Dentists warn against eating or drinking too much sugar for a reason. Sugar harms not only your teeth, but also your gums. If your gums are sore eating sugar, you may have a serious condition that requires the dreaded, extended stay in the dentist's chair.
Sugar and Teeth
Whenever you eat sugar, it comes in contact with the plaque on your teeth and gums, causing acid to attack your teeth for at least 20 minutes. This can cause tooth decay because the acid wears away your tooth enamel; that’s when you get cavities. Over time, you may suffer the gum disease gingivitis.
When plaque stays on your teeth for two days or more, the plaque hardens and forms tartar at your gumline. No matter how well you brush or floss, you may not be able to remove the tartar. Eventually, the tartar irritates your gums and you begin to show signs of gingivitis. Your gums may become red, swollen and painful, and they may even bleed. Eating sugar may worsen your symptoms.
To prevent gingivitis and the resulting sore gums, the American Dental Association recommends maintaining a healthy diet, based on the U.S. Department of Agriculture’s food pyramid guidelines. You will always have some sugar in your diet because even healthy foods, such as fruits and vegetables, contain some sugar. But, you can cut back on the “bad” sugar in sweets and snacks. Eliminate soft drinks, which may contain as much as 11 teaspoons of sugar per serving, cites the ADA. Drink plenty of water, and keep a food diary if that helps you stay on a healthy diet.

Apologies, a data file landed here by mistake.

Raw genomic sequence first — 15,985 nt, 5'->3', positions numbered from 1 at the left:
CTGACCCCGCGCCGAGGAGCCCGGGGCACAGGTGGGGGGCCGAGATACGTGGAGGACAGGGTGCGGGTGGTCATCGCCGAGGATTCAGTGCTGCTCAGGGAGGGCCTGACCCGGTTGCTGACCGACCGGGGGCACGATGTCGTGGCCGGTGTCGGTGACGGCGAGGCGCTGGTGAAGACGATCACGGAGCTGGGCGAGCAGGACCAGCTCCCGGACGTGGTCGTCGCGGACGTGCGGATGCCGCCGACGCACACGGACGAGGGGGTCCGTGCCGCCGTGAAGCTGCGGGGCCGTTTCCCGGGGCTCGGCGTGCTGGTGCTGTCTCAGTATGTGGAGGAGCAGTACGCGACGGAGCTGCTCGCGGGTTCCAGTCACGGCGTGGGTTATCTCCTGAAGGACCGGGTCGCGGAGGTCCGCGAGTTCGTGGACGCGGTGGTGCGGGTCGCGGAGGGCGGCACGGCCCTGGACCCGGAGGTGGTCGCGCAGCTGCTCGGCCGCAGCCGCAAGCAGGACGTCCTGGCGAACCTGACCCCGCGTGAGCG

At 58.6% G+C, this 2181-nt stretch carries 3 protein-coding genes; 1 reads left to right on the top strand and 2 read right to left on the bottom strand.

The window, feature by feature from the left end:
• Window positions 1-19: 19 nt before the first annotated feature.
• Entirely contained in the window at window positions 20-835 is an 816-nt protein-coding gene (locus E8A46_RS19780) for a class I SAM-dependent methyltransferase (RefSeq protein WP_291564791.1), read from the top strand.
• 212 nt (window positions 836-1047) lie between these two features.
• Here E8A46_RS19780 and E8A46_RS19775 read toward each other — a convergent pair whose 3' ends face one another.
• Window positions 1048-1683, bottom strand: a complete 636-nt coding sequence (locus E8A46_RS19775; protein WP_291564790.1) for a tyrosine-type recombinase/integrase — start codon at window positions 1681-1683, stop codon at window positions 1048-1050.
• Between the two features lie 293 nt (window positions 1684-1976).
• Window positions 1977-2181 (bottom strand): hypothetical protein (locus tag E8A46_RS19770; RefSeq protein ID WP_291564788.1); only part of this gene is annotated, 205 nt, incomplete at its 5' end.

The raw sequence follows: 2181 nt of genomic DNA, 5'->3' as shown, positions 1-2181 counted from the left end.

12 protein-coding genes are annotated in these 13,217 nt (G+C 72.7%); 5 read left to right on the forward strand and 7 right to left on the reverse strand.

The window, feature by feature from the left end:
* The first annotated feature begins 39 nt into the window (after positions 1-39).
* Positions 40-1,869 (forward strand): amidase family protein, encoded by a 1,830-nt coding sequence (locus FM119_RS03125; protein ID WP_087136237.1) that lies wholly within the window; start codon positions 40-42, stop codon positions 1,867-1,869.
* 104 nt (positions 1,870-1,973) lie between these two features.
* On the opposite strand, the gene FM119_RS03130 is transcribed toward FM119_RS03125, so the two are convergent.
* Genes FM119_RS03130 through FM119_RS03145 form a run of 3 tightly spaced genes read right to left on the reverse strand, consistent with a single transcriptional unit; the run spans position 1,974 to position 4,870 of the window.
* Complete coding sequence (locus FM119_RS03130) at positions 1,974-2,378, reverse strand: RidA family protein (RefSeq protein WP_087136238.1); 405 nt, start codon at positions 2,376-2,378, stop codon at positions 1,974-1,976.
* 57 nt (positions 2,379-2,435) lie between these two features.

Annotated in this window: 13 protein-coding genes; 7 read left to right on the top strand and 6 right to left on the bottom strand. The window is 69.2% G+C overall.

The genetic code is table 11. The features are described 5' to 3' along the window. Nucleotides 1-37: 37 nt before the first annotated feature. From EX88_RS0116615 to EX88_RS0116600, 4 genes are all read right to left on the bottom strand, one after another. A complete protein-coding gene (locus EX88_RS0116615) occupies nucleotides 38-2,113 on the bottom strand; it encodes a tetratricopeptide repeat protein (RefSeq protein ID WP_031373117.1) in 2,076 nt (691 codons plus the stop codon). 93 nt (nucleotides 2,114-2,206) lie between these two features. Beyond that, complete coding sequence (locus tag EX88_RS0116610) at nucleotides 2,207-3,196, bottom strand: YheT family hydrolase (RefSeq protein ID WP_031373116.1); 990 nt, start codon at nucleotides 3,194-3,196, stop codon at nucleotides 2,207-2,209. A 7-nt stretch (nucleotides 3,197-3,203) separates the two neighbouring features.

You can’t treat gingivitis on your own. Your dentist will give you a thorough cleaning to remove the plaque and tartar. You may find the cleaning especially painful on your gums. You can take anti-inflammatory medication to reduce the gum swelling. After your cleaning, you should limit your sugar intake, and practice good oral hygiene. Floss and use an antiseptic mouth rinse at least once a day. Brush at least twice a day with a toothpaste bearing the ADA seal of approval. Brush your teeth immediately after consuming a sugary food or drink.
If you catch gingivitis early, your doctor should be able to treat it in one office visit, although your gums may still be sore for up to two weeks. However, untreated gingivitis leads to periodontitis, which can cause tooth loss, and increase your risk for heart attack and stroke. Periodontitis also increases a pregnant woman’s risk of giving birth prematurely.